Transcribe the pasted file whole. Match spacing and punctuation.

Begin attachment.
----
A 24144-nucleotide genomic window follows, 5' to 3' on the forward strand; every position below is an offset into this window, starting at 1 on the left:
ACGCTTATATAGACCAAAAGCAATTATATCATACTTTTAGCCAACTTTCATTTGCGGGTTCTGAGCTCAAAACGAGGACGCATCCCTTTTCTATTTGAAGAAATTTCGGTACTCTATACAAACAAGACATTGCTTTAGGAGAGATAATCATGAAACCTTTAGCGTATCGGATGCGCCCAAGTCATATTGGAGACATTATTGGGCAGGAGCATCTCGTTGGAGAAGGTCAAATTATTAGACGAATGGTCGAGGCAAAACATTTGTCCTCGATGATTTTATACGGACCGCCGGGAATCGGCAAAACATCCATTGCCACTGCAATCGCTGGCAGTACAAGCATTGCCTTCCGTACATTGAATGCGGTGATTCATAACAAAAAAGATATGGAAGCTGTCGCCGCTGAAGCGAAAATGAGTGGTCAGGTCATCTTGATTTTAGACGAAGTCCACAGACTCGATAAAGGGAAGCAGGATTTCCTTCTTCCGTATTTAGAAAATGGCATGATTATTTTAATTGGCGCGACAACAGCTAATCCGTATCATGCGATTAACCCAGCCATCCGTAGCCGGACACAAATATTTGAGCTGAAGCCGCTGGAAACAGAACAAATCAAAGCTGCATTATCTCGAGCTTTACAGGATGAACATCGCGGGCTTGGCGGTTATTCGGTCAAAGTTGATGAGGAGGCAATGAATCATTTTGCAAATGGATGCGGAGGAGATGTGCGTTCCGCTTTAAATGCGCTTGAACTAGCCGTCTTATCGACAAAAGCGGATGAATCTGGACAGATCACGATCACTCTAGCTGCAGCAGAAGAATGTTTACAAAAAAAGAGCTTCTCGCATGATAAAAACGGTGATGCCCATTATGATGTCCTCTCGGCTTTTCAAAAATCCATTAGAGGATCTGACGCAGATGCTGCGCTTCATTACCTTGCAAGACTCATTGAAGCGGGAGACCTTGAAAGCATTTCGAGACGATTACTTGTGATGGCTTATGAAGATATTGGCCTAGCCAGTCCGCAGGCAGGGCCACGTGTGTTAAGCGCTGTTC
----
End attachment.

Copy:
A 24144-nucleotide genomic window follows, 5' to 3' on the forward strand; every position below is an offset into this window, starting at 1 on the left:
ACGCTTATATAGACCAAAAGCAATTATATCATACTTTTAGCCAACTTTCATTTGCGGGTTCTGAGCTCAAAACGAGGACGCATCCCTTTTCTATTTGAAGAAATTTCGGTACTCTATACAAACAAGACATTGCTTTAGGAGAGATAATCATGAAACCTTTAGCGTATCGGATGCGCCCAAGTCATATTGGAGACATTATTGGGCAGGAGCATCTCGTTGGAGAAGGTCAAATTATTAGACGAATGGTCGAGGCAAAACATTTGTCCTCGATGATTTTATACGGACCGCCGGGAATCGGCAAAACATCCATTGCCACTGCAATCGCTGGCAGTACAAGCATTGCCTTCCGTACATTGAATGCGGTGATTCATAACAAAAAAGATATGGAAGCTGTCGCCGCTGAAGCGAAAATGAGTGGTCAGGTCATCTTGATTTTAGACGAAGTCCACAGACTCGATAAAGGGAAGCAGGATTTCCTTCTTCCGTATTTAGAAAATGGCATGATTATTTTAATTGGCGCGACAACAGCTAATCCGTATCATGCGATTAACCCAGCCATCCGTAGCCGGACACAAATATTTGAGCTGAAGCCGCTGGAAACAGAACAAATCAAAGCTGCATTATCTCGAGCTTTACAGGATGAACATCGCGGGCTTGGCGGTTATTCGGTCAAAGTTGATGAGGAGGCAATGAATCATTTTGCAAATGGATGCGGAGGAGATGTGCGTTCCGCTTTAAATGCGCTTGAACTAGCCGTCTTATCGACAAAAGCGGATGAATCTGGACAGATCACGATCACTCTAGCTGCAGCAGAAGAATGTTTACAAAAAAAGAGCTTCTCGCATGATAAAAACGGTGATGCCCATTATGATGTCCTCTCGGCTTTTCAAAAATCCATTAGAGGATCTGACGCAGATGCTGCGCTTCATTACCTTGCAAGACTCATTGAAGCGGGAGACCTTGAAAGCATTTCGAGACGATTACTTGTGATGGCTTATGAAGATATTGGCCTAGCCAGTCCGCAGGCAGGGCCACGTGTGTTAAGCGCTGTTC